Friday, September 04, 2009

Something to remember if you "hate queries"

I don't hate query letters.
I don't hate them even a little.

Query letters work just fine and dandy for me. I meet a lot of my clients for the first time in the incoming queries.

I turn down more good, and publishable, stuff than I say yes to.

What that means is anyone who proposes to change to something/anything else has to show me how it will either save time, or create some other efficiency for ME. ME, not you. ME.

The only person who suffers when a query is "bad" is the writer. If anything bad queries make it easy to click "here's your hat, don't let the door bang your keister on the way out" button.

I realize the ways of literary agents are not supremely logical, and can seem arcane, and mysterious. I figure if I talk about how it works, otherwise befuddled writers might be able to craft a query for a book I'd really like to read. Win/win.

But I'm not looking to change the query letter system at all.
It works just fine for me.


Mira said...

Well, Janet, that's darn clear. I'll stop ranting about it on your blog then - I don't want to waste your time.

I do think it would benefit you, and that the agent suffers from the system as much as the writer. But we can agree to disagree!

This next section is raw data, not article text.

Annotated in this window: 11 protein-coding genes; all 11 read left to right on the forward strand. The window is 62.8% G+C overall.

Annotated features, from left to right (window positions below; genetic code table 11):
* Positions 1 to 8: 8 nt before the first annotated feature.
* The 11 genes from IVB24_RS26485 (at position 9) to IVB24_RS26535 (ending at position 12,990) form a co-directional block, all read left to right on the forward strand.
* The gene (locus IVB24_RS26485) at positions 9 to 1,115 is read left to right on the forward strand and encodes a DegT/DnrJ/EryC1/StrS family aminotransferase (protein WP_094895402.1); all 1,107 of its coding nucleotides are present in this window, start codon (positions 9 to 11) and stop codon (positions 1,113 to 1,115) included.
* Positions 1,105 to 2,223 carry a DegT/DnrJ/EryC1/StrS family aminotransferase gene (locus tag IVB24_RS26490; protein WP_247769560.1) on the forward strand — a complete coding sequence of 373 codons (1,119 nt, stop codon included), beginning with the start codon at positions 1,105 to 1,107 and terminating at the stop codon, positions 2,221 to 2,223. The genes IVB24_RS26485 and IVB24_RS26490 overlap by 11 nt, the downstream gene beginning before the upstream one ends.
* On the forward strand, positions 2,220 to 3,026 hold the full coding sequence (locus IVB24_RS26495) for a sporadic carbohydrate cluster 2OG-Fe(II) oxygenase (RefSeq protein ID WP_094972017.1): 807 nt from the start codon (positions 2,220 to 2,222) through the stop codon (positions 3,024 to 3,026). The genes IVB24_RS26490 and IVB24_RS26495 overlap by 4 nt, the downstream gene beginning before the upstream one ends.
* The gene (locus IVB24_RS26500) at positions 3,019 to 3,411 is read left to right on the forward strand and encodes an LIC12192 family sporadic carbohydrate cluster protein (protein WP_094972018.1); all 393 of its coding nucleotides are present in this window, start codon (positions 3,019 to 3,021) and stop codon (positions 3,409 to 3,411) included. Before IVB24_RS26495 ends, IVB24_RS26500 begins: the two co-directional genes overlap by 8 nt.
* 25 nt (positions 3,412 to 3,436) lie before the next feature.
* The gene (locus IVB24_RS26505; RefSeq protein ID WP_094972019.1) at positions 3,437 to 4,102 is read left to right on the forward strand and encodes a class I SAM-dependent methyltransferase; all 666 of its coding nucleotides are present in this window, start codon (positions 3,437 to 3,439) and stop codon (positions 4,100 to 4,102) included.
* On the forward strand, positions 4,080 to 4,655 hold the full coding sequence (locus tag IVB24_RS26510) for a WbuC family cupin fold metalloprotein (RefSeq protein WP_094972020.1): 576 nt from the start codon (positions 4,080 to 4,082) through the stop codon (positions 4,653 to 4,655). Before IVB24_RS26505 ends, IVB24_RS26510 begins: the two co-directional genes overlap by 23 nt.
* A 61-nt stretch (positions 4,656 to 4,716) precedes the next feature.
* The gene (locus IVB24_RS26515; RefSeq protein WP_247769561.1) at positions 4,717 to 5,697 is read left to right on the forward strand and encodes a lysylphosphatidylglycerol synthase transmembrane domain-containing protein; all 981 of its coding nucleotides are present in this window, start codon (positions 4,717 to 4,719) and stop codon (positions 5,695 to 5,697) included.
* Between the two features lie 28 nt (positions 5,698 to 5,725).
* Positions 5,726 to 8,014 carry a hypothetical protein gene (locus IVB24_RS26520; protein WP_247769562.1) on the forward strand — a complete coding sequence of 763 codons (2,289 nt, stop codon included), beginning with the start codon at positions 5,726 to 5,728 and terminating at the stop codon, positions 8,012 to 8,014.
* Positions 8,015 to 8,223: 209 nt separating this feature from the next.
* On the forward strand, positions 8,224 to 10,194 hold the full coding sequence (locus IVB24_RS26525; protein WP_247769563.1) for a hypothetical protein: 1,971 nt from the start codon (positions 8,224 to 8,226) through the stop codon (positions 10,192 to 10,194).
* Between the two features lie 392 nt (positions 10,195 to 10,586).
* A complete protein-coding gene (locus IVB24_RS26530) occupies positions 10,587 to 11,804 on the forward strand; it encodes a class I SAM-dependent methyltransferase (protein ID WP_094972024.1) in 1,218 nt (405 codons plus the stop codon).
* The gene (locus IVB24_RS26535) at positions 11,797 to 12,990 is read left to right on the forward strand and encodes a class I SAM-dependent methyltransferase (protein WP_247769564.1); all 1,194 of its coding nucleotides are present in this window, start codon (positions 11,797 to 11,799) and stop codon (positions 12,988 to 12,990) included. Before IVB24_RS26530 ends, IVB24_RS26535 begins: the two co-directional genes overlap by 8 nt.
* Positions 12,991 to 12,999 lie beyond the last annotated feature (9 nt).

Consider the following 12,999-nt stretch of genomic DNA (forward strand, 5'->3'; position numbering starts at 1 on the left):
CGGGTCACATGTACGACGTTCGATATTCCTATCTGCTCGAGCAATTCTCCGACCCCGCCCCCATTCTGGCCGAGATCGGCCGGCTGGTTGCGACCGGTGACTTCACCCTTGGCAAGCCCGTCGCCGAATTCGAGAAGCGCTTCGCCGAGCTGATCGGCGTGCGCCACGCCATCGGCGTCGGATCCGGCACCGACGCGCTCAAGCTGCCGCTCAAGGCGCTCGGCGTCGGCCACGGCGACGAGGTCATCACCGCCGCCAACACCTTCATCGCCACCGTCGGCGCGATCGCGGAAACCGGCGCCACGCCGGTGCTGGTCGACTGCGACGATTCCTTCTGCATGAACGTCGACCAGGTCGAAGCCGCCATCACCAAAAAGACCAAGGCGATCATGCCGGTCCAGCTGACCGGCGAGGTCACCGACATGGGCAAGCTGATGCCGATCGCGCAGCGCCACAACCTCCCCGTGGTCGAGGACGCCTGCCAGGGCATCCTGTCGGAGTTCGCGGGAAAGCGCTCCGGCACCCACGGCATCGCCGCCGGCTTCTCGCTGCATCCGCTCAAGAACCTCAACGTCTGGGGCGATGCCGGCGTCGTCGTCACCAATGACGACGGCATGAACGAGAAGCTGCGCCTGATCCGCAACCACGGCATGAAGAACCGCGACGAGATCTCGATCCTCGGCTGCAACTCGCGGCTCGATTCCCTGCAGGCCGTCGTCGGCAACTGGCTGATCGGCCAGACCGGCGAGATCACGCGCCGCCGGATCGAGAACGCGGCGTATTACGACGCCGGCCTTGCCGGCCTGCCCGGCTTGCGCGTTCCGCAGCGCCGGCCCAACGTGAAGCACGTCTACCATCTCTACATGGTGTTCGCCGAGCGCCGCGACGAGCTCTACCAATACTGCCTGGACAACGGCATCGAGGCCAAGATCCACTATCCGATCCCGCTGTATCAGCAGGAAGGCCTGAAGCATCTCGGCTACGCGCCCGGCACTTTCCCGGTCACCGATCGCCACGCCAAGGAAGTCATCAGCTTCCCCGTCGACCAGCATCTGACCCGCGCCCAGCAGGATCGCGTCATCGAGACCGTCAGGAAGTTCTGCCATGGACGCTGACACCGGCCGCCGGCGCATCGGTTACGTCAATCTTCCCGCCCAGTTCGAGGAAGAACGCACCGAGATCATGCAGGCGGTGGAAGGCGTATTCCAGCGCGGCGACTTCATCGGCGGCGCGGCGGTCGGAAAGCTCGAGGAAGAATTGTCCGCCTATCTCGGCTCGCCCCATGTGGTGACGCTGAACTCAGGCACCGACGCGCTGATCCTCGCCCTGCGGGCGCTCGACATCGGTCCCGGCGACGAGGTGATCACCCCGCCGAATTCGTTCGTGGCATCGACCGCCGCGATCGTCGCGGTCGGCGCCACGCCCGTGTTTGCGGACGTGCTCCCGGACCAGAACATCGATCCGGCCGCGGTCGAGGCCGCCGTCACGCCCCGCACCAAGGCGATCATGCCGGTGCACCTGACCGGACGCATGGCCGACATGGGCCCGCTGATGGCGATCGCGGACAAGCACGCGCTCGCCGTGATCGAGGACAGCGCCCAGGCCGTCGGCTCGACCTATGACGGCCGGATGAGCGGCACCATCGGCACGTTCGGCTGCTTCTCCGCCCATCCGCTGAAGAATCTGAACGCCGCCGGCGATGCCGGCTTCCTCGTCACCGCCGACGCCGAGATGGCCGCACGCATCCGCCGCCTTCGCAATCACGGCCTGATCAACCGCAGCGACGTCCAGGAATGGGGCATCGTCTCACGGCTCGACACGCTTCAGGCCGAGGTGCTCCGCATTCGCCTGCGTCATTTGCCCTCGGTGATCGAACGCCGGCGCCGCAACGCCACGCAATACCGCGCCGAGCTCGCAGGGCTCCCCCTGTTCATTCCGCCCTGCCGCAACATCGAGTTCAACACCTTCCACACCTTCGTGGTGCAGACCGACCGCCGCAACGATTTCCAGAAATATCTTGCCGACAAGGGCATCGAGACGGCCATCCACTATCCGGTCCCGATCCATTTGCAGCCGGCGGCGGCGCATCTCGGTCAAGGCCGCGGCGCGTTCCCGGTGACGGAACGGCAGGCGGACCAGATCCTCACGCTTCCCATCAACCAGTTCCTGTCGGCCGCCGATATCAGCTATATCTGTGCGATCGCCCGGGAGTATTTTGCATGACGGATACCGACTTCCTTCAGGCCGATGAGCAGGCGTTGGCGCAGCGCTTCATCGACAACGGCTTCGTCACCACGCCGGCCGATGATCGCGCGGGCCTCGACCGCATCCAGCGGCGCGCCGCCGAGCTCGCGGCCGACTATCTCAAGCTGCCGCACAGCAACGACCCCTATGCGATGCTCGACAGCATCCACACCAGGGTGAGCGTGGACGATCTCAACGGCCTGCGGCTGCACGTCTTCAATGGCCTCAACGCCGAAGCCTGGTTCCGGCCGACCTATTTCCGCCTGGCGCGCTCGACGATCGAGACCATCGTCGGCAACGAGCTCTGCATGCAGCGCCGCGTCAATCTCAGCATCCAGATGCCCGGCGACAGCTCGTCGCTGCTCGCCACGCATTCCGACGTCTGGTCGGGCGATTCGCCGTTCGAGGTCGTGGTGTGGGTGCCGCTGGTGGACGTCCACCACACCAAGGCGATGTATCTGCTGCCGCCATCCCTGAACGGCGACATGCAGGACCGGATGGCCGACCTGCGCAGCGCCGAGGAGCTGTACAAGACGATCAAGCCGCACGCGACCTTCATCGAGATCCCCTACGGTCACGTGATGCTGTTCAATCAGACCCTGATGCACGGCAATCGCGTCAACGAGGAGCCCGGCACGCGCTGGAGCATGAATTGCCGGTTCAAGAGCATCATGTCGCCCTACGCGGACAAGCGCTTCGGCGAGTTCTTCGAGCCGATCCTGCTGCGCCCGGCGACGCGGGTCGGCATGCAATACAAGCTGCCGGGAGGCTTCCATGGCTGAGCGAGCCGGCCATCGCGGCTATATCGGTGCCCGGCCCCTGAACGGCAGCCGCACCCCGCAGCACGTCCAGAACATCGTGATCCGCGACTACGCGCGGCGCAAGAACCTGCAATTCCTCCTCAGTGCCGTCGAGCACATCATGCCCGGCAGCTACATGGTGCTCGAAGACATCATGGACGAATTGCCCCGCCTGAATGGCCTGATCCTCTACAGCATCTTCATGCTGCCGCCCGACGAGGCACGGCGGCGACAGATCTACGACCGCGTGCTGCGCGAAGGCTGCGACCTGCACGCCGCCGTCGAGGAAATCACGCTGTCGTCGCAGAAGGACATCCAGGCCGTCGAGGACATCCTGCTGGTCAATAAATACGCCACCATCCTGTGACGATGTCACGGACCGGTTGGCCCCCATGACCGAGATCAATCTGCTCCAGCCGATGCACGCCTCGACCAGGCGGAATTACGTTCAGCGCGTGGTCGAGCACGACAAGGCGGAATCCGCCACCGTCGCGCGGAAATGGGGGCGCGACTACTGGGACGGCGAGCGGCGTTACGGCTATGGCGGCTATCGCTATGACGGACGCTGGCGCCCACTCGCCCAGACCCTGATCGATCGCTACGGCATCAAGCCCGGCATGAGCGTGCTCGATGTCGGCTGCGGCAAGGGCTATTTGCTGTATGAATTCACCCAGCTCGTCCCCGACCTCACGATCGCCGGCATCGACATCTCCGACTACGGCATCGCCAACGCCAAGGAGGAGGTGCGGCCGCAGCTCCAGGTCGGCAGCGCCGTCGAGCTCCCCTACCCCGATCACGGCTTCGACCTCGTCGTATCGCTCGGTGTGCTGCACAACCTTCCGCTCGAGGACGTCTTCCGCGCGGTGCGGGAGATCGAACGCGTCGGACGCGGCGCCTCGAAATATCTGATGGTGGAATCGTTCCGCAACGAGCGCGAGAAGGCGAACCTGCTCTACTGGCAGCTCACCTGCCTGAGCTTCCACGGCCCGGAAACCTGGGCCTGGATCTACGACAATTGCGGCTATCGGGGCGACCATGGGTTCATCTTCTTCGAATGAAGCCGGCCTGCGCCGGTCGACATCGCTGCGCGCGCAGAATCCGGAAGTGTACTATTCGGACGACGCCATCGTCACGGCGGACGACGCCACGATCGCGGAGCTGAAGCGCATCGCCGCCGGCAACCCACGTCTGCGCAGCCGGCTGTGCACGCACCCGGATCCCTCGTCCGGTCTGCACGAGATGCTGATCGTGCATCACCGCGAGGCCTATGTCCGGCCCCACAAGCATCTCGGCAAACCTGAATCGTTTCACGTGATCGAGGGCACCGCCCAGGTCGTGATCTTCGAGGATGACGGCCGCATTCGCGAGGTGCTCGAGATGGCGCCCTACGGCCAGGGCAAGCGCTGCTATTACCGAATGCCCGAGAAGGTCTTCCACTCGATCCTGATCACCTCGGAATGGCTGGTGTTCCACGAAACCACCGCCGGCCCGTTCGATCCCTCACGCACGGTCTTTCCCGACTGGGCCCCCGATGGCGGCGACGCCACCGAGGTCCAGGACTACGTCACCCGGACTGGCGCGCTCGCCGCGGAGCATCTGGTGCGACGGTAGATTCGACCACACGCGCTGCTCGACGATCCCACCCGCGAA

Thanks for letting me have a chance to talk about it, and giving me a forum!

I do hope that you're not working this weekend - have a wonderful one.

~Aimee States said...

I think writers get too hung up on rejections. They have to remember what doesn't work for one agent, may rock the socks off another. Even if your writing is at par, it's a crap shoot until it finds the right inbox. If your query is rotten, well...bummer. But there's still a lot of "taste" involved there.

Anonymous said...

As an unpublished writer who has been rejected (by you) but also had plenty of requests and plenty of great feeback, I don't want to change it either.

There are always going to be writers who blame the system and good work that falls through the cracks. But if that makes or breaks your confidence or your seriousness of purpose then you are probably barking up the wrong tree to begin with.

Jenn Johansson said...

I'm almost afraid to say this, but--I enjoy writing queries.

*dons rain slicker, hat, and boots*

Okay, other writers may commence tomato/produce throwing now.

Mike said...

I'm new at this, and still learning...

But I will say that had I known 18 months ago what I know now, I would not have spent 15 months on plot, characters, setting, pacing, editing, editing again and editing yet again -- because nobody reads it. I would have spent the time writing a query letter, that mysterious one or two paragraph letter I believe should be its own literary genre: Buyku.